05 September 2011 11:32 [Source: ICIS news]
LONDON (ICIS)--Polyethylene (PE) and polypropylene (PP) buyers in Europe have been faced with announcements of rollovers or price increases for September, following decreases in both the ethylene and propylene monthly monomer contracts, market sources said on Monday.
The September ethylene monomer contract settled at €1,115/tonne ($1,570/tonne) FD (free delivered) NWE (northwest Europe), down by just €5/tonne from its August level, while the September propylene contract settled down by €37/tonne, at €1,078/tonne FD NWE.
The first week of September was unusually quiet in the polyolefins sector, but producers put this down to holidays.
“My view of the market for September is that it will go up. It just needs time,” said a major PE producer. “There is still buying appetite in Asia.”
However, there is a level of concern over demand in Europe.
“We just can’t see what our demand will be like for the coming weeks yet,” said a large PE buyer. “We are hoping for a clearer view soon.”
PE buyers are faced with announcements of increases from some suppliers, with Dow having made a public statement that it is seeking a €50/tonne increase in September. This is widely thought to be overambitious, and a competitor to Dow has informed its customers that it will be targeting a €20/tonne increase.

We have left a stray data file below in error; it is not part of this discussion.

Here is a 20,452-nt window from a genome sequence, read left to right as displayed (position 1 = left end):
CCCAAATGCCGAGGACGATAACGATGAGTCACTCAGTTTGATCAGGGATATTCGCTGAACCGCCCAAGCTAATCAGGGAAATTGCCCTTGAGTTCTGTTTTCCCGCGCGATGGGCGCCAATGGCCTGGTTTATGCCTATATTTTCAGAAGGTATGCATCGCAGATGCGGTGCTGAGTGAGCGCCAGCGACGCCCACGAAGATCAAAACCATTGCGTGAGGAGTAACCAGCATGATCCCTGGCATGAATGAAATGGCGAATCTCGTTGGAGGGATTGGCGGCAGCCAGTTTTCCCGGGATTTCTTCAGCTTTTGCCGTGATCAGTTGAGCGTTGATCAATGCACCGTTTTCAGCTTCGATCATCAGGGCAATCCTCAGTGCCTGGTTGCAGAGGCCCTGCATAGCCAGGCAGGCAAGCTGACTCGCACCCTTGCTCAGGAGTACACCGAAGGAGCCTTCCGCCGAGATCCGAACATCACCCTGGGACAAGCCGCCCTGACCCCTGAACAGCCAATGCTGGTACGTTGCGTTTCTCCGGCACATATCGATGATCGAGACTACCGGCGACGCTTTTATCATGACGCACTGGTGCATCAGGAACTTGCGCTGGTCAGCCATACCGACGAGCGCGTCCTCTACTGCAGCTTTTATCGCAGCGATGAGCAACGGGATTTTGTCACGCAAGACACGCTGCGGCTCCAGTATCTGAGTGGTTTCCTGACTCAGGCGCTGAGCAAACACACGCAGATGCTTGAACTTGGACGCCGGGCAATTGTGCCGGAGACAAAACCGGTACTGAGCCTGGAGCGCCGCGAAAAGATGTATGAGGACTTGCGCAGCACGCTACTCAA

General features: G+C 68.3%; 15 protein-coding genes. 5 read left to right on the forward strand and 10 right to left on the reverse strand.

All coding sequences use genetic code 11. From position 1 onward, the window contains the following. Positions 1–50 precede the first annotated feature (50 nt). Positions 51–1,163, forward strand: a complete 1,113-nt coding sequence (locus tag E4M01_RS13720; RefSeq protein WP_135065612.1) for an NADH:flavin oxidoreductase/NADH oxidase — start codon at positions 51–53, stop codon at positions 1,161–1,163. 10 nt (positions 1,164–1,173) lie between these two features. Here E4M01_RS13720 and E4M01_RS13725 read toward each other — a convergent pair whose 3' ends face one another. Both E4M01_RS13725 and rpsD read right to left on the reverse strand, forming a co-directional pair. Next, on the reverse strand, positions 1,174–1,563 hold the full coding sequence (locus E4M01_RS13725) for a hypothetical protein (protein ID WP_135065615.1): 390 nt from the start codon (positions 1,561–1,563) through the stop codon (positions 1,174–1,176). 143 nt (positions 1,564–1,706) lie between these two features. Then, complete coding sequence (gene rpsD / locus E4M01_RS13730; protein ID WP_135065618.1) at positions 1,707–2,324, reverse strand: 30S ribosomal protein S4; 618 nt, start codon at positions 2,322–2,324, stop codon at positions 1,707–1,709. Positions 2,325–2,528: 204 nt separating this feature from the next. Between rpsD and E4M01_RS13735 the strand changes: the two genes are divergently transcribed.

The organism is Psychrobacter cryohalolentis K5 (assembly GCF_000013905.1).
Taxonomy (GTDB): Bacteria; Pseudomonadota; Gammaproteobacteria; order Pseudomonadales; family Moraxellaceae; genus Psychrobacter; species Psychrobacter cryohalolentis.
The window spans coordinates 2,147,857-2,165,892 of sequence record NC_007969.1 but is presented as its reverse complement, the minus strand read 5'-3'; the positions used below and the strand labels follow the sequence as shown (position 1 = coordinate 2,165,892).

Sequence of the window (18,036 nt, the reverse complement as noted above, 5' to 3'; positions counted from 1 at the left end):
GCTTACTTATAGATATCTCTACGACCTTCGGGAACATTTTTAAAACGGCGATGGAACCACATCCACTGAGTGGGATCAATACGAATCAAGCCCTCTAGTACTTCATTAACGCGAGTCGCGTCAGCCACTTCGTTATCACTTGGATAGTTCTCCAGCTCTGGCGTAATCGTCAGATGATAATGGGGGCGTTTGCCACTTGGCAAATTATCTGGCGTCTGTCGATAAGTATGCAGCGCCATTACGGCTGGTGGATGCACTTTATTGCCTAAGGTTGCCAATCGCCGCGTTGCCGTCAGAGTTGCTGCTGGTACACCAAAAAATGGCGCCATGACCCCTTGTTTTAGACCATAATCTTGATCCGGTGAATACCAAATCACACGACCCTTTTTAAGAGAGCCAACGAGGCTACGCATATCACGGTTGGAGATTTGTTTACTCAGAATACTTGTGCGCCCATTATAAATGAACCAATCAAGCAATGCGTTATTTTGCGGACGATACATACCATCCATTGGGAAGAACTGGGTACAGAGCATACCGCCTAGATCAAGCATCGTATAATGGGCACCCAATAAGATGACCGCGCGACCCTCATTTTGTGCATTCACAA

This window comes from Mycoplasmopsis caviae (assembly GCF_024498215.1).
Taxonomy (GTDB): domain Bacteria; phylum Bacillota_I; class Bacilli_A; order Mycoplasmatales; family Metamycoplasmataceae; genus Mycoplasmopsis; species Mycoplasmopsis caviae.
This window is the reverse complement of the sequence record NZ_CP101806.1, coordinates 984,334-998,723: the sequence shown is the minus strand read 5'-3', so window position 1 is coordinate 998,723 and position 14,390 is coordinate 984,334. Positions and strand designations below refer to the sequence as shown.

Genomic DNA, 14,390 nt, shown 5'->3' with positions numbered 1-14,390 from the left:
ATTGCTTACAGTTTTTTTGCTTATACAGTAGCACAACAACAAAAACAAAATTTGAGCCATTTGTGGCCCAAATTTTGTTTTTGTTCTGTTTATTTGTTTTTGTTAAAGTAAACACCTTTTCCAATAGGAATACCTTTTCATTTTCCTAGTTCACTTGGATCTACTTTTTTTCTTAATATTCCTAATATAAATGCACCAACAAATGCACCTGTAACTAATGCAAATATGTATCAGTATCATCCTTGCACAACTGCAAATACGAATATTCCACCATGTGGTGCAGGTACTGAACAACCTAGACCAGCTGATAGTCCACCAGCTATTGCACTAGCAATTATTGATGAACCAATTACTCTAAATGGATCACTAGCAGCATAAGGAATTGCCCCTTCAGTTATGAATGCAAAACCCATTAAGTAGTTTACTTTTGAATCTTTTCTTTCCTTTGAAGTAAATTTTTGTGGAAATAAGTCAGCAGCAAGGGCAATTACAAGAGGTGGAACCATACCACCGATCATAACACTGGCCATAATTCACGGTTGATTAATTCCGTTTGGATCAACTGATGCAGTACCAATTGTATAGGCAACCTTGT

In spite of these announcements, however, the PE market is also rife with reports of spot offers of western European low density polyethylene (LDPE) in particular on offer below August levels, barely above the new ethylene contract in some cases, at €1,130–1,150/tonne FD NWE. This level is not confirmed by any western European source.
High density polyethylene (HDPE) sources see less competition among sellers, but there is little sign yet of buyers accepting hikes for September.
Polypropylene (PP) buyers are looking for a bigger decrease in September, hoping to get at least part of the €37/tonne decrease in September propylene.
“I am fairly sure I will be able to get minus €20/tonne, and we will push for the full propylene [decrease], but I don’t know whether they [producers] will let me have that,” said a large PP buyer.
Producers are confident of a rollover from August at this point in the month.
“We are at a normal level of order intake for the month,” said a PP producer. “We already have a couple of major accounts at a rollover. We desperately need to recover the margin we have lost this year.”
PE discussions will take time, as retroactive pricing arrangements are common in many areas, while PP discussions tend to be done earlier in the month.
“A lot depends on demand,” said another PP producer. “Once we can see the real level of demand for the month, discussion will get underway quickly.”
Another element adding to uncertainty in the polyolefins markets is the volatility upstream. On Monday morning, Brent crude oil had fallen to $111.36/bbl, from its Friday close of $112.33/bbl.
PE is used widely in the packaging and agricultural sectors. PP is also used in packaging and in the automotive industry.
($1 = €0.71)
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